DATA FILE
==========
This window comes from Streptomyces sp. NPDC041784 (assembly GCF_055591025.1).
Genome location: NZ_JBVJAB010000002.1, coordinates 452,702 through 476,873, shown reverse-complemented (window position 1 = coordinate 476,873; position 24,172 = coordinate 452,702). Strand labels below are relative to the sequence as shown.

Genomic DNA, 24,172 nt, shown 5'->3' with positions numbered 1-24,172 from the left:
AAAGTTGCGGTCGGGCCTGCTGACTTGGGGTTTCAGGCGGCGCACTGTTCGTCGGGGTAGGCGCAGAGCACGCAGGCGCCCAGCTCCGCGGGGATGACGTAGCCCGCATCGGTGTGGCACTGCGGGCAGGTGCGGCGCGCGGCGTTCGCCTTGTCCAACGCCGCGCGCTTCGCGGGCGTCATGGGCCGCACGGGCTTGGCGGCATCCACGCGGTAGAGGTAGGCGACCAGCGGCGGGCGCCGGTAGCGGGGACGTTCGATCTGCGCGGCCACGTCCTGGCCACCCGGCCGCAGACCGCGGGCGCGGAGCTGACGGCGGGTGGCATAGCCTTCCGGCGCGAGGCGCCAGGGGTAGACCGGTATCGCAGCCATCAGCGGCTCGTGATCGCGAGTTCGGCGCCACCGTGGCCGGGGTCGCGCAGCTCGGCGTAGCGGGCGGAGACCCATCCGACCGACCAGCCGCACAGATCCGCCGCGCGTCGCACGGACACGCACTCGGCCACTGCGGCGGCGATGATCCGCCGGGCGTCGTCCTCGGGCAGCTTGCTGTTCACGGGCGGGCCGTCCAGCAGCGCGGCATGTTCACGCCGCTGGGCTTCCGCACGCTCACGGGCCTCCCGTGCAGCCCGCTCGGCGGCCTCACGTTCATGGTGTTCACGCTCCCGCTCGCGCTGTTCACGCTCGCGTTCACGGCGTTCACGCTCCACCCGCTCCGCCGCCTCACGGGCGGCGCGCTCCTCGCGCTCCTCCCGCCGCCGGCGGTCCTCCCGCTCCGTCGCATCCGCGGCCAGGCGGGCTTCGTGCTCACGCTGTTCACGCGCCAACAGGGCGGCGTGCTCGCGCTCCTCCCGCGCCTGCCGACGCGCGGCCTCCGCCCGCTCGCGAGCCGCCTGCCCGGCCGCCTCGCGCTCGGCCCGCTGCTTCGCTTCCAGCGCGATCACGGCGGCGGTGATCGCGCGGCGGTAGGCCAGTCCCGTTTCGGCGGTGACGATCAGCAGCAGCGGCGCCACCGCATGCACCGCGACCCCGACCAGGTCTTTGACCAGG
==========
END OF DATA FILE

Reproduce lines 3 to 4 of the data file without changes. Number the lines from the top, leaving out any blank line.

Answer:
Genomic DNA, 24,172 nt, shown 5'->3' with positions numbered 1-24,172 from the left:
AAAGTTGCGGTCGGGCCTGCTGACTTGGGGTTTCAGGCGGCGCACTGTTCGTCGGGGTAGGCGCAGAGCACGCAGGCGCCCAGCTCCGCGGGGATGACGTAGCCCGCATCGGTGTGGCACTGCGGGCAGGTGCGGCGCGCGGCGTTCGCCTTGTCCAACGCCGCGCGCTTCGCGGGCGTCATGGGCCGCACGGGCTTGGCGGCATCCACGCGGTAGAGGTAGGCGACCAGCGGCGGGCGCCGGTAGCGGGGACGTTCGATCTGCGCGGCCACGTCCTGGCCACCCGGCCGCAGACCGCGGGCGCGGAGCTGACGGCGGGTGGCATAGCCTTCCGGCGCGAGGCGCCAGGGGTAGACCGGTATCGCAGCCATCAGCGGCTCGTGATCGCGAGTTCGGCGCCACCGTGGCCGGGGTCGCGCAGCTCGGCGTAGCGGGCGGAGACCCATCCGACCGACCAGCCGCACAGATCCGCCGCGCGTCGCACGGACACGCACTCGGCCACTGCGGCGGCGATGATCCGCCGGGCGTCGTCCTCGGGCAGCTTGCTGTTCACGGGCGGGCCGTCCAGCAGCGCGGCATGTTCACGCCGCTGGGCTTCCGCACGCTCACGGGCCTCCCGTGCAGCCCGCTCGGCGGCCTCACGTTCATGGTGTTCACGCTCCCGCTCGCGCTGTTCACGCTCGCGTTCACGGCGTTCACGCTCCACCCGCTCCGCCGCCTCACGGGCGGCGCGCTCCTCGCGCTCCTCCCGCCGCCGGCGGTCCTCCCGCTCCGTCGCATCCGCGGCCAGGCGGGCTTCGTGCTCACGCTGTTCACGCGCCAACAGGGCGGCGTGCTCGCGCTCCTCCCGCGCCTGCCGACGCGCGGCCTCCGCCCGCTCGCGAGCCGCCTGCCCGGCCGCCTCGCGCTCGGCCCGCTGCTTCGCTTCCAGCGCGATCACGGCGGCGGTGATCGCGCGGCGGTAGGCCAGTCCCGTTTCGGCGGTGACGATCAGCAGCAGCGGCGCCACCGCATGCACCGCGACCCCGACCAGGTCTTTGACCAGG